Was Game of Thrones' Crazy, Bloody Showdown ... Underwhelming?

Psychic powers, bathroom breaks, and a game-changing wedding: Our roundtable on "The Rains of Castamere," the ninth episode in the HBO show's third season.
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HBO

Every week for the third season of HBO's fantasy series Game of Thrones, our roundtable of Ross Douthat (columnist, The New York Times), Spencer Kornhaber (entertainment editor, TheAtlantic.com), and Christopher Orr (senior editor and film critic, The Atlantic) will discuss the latest happenings in Westeros.


Orr: The scene! The scene!

Sorry to get all Tattoo-from-Fantasy-Island on you, but it's been a long season of trying not to give away what was going to happen tonight to non-novel-readers such as you, Spencer. Did my various attempts at obfuscation—pretending that the Big Reveal would be that Cersei's a dude, etc.—succeed in maintaining your innocence?

The Red Wedding is one of the best scenes—arguably the best scene—in the George R. R. Martin novels, and anticipation for this brutal payoff has been building since before the season began: when showrunners David Benioff and D.B. Weiss suggested that the success of the season could hinge on their pulling off (wink, wink) one particular scene; when it was revealed that the title of Episode Nine (customarily the dramatic climax of each Game of Thrones season) would be "The Rains of Castamere," etc.

In that context—i.e., expecting that my world would be utterly rocked by this episode—I confess that I feel, for the moment at least, slightly underwhelmed. The scene was bloody and shocking and certainly set a principal-character-body-count record for the show, but I couldn't help but feel that it lacked the physical scale of the last penultimate episode ("Blackwater") and the moral scale of the one before that ("Baelor").

None of which is to suggest it wasn't an extremely striking bit of television—my favorite moment was when Catelyn noticed that Roose Bolton was wearing mail and sussed out exactly what that meant—but I'll be curious to hear how it played with a relative newbie like you, Spencer, and a relative vet like you, Ross. It's a question I've been pondering since my world (or at least the portion of it devoted to watching television) was rocked when poor Ned Stark was parted from his head in Season One. Not having read the books at that point, I was completely stunned in a way that (obviously) wasn't really possible this time around.

The scene was bloody and shocking, but I couldn't help but feel that it lacked the physical scale of the last penultimate episode ("Blackwater") and the moral scale of the one before that ("Baelor").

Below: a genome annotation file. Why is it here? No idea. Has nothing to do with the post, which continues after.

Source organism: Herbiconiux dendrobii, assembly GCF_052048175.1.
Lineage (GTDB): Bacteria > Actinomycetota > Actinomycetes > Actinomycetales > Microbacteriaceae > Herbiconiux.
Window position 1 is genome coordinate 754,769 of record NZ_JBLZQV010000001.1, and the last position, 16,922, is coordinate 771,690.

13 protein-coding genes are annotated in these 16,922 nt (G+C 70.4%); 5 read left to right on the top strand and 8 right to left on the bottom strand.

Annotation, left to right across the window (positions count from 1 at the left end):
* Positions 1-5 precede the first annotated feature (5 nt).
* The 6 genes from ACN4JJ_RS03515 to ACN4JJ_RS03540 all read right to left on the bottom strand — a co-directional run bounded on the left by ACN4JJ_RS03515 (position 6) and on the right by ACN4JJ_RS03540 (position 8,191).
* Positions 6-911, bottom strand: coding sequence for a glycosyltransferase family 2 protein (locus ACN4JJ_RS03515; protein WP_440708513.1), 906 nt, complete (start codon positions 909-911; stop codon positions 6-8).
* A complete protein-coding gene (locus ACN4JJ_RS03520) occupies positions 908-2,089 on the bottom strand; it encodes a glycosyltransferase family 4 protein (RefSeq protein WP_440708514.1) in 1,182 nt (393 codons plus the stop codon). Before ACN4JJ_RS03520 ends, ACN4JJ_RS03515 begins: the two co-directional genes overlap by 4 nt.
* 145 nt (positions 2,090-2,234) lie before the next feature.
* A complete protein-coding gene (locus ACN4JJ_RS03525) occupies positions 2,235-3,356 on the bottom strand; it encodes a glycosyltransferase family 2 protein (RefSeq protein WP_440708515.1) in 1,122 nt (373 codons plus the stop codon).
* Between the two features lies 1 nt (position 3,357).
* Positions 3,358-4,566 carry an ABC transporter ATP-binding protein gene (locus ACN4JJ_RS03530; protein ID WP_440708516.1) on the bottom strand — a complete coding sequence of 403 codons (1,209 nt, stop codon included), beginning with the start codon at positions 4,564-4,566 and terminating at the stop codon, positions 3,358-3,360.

More narrowly, we now have an answer for the spoiler-y question I posed a few weeks back regarding how the episode would treat Talisa. (Robb's wife in the books is a far more minor character and doesn't attend the Red Wedding.) My initial guess had been pretty much what wound up happening: that she would offer yet another high-shock-value Stark corpse (or two, as the case turned out) for a scene that didn't necessarily need any more. The more complex and interesting conjecture—though not without its own problems—was the Lannister Honeypot thesis, which imagined that Talisa had been in on the betrayal from the very beginning. Oh well.

Two other minor thoughts on the scene: 1) the Blackfish established pretty conclusively that there may be no more valuable life skill than the ability to time one's bathroom breaks well; and 2) from now until the end of time, any bar or party host wanting to clear out a bunch of stragglers will know exactly what to do: have a mournful cello start playing "The Rains of Castamere." It's basically Westerosian for "You don't have to go home, but we'll murder you if you stay here."

Apart from its central massacre, this episode continued what seemed like a season-long experiment in alternating between hitting the gas and hitting the brakes. Episode Five ("Kissed by Fire") put the pedal to the metal, with excellent results, and then Episode Six ("The Climb") slammed on the brakes, to comparably satisfying effect. Episodes Seven and Eight continued the relatively leisurely pace with mixed success, and now suddenly we're flooring it again—in the very episode one might have expected to devote itself primarily to one crucial, horrific storyline.

Tonight featured perhaps the best use of Arya we've seen in a while, with the prophetic, so-close-and-yet-so-far motif handled elegantly. Also, fleeting as it was, it was nice to see Sam get another not-merely-a-fat-fool scene with Gilly ("You know all that from looking at marks on a page? You're like a wizard.") We also had the sack of Yunkai and any number of perhaps-we-should-hit-the-sack glances between the phonetically compatible Daenerys and Daario Naharis. And we had one of the few near-random encounters of characters following different storylines when Bran, Osha, Hodor, Jojen, Meera, and Rickon passed with warg-radius of Jon, Ygritte, Tormund, and Orell. This subplot alone featured the revelation of Bran's superpower, Rickon's first (and perhaps only) Big Scene, and a significant bump in the road for the Jon-Ygritte relationship. Perhaps it's because Rose Leslie is so terrific and Kit Harington is so not, but I'm going to take her side in this, and pretty much any other, romantic dispute. I'm just sorry that she didn't give him the going-away present that she did in the books: an arrow in the calf.

That said, this was an episode, as Benioff and Weiss have long recognized, that rose or fell with the Red Wedding. I fear I may have been insufficiently blown away thanks to my two years of implausibly escalating expectations. I genuinely wish I could have seen the episode without knowing what was going to happen. (Where's a forget-me-now when you need one?)

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